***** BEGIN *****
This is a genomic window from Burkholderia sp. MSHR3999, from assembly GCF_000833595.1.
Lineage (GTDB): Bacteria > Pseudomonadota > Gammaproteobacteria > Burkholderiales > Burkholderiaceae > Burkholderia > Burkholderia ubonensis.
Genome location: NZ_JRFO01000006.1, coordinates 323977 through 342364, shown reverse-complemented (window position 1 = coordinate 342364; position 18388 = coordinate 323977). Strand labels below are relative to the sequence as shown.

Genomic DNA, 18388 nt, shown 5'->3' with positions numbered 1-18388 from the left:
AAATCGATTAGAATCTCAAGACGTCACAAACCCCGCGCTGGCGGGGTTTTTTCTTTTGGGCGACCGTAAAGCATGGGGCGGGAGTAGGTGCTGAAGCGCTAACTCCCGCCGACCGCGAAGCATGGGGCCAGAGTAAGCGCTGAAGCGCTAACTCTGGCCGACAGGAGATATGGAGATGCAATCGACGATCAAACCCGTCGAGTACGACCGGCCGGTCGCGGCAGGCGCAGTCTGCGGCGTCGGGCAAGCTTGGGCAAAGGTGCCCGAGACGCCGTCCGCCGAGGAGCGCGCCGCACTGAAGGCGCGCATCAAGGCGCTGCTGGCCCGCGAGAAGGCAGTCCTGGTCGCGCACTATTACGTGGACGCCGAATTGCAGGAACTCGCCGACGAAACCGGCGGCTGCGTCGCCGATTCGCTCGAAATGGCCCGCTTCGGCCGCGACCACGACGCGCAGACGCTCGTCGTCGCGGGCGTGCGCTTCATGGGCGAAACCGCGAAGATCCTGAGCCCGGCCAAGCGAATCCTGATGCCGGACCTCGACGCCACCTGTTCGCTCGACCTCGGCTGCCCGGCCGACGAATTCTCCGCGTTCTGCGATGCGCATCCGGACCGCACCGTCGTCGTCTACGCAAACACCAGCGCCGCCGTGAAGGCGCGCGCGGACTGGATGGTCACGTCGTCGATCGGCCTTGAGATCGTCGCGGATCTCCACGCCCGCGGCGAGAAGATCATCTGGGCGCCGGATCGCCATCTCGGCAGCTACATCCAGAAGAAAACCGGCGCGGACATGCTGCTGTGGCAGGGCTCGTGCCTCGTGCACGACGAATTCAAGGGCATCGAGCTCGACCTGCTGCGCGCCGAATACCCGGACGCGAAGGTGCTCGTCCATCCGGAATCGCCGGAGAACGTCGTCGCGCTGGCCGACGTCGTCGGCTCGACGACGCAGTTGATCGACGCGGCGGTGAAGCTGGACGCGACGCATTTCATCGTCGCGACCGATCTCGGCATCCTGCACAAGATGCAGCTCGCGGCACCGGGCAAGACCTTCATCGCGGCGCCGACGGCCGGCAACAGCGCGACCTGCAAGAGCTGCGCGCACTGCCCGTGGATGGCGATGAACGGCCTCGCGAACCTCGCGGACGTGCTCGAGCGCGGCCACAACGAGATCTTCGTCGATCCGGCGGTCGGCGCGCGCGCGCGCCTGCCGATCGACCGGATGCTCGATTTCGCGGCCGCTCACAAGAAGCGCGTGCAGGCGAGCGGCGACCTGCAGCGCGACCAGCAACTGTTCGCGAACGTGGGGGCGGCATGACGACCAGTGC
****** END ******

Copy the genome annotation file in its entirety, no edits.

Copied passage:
This is a genomic window from Burkholderia sp. MSHR3999, from assembly GCF_000833595.1.
Lineage (GTDB): Bacteria > Pseudomonadota > Gammaproteobacteria > Burkholderiales > Burkholderiaceae > Burkholderia > Burkholderia ubonensis.
Genome location: NZ_JRFO01000006.1, coordinates 323977 through 342364, shown reverse-complemented (window position 1 = coordinate 342364; position 18388 = coordinate 323977). Strand labels below are relative to the sequence as shown.

Genomic DNA, 18388 nt, shown 5'->3' with positions numbered 1-18388 from the left:
AAATCGATTAGAATCTCAAGACGTCACAAACCCCGCGCTGGCGGGGTTTTTTCTTTTGGGCGACCGTAAAGCATGGGGCGGGAGTAGGTGCTGAAGCGCTAACTCCCGCCGACCGCGAAGCATGGGGCCAGAGTAAGCGCTGAAGCGCTAACTCTGGCCGACAGGAGATATGGAGATGCAATCGACGATCAAACCCGTCGAGTACGACCGGCCGGTCGCGGCAGGCGCAGTCTGCGGCGTCGGGCAAGCTTGGGCAAAGGTGCCCGAGACGCCGTCCGCCGAGGAGCGCGCCGCACTGAAGGCGCGCATCAAGGCGCTGCTGGCCCGCGAGAAGGCAGTCCTGGTCGCGCACTATTACGTGGACGCCGAATTGCAGGAACTCGCCGACGAAACCGGCGGCTGCGTCGCCGATTCGCTCGAAATGGCCCGCTTCGGCCGCGACCACGACGCGCAGACGCTCGTCGTCGCGGGCGTGCGCTTCATGGGCGAAACCGCGAAGATCCTGAGCCCGGCCAAGCGAATCCTGATGCCGGACCTCGACGCCACCTGTTCGCTCGACCTCGGCTGCCCGGCCGACGAATTCTCCGCGTTCTGCGATGCGCATCCGGACCGCACCGTCGTCGTCTACGCAAACACCAGCGCCGCCGTGAAGGCGCGCGCGGACTGGATGGTCACGTCGTCGATCGGCCTTGAGATCGTCGCGGATCTCCACGCCCGCGGCGAGAAGATCATCTGGGCGCCGGATCGCCATCTCGGCAGCTACATCCAGAAGAAAACCGGCGCGGACATGCTGCTGTGGCAGGGCTCGTGCCTCGTGCACGACGAATTCAAGGGCATCGAGCTCGACCTGCTGCGCGCCGAATACCCGGACGCGAAGGTGCTCGTCCATCCGGAATCGCCGGAGAACGTCGTCGCGCTGGCCGACGTCGTCGGCTCGACGACGCAGTTGATCGACGCGGCGGTGAAGCTGGACGCGACGCATTTCATCGTCGCGACCGATCTCGGCATCCTGCACAAGATGCAGCTCGCGGCACCGGGCAAGACCTTCATCGCGGCGCCGACGGCCGGCAACAGCGCGACCTGCAAGAGCTGCGCGCACTGCCCGTGGATGGCGATGAACGGCCTCGCGAACCTCGCGGACGTGCTCGAGCGCGGCCACAACGAGATCTTCGTCGATCCGGCGGTCGGCGCGCGCGCGCGCCTGCCGATCGACCGGATGCTCGATTTCGCGGCCGCTCACAAGAAGCGCGTGCAGGCGAGCGGCGACCTGCAGCGCGACCAGCAACTGTTCGCGAACGTGGGGGCGGCATGACGACCAGTGC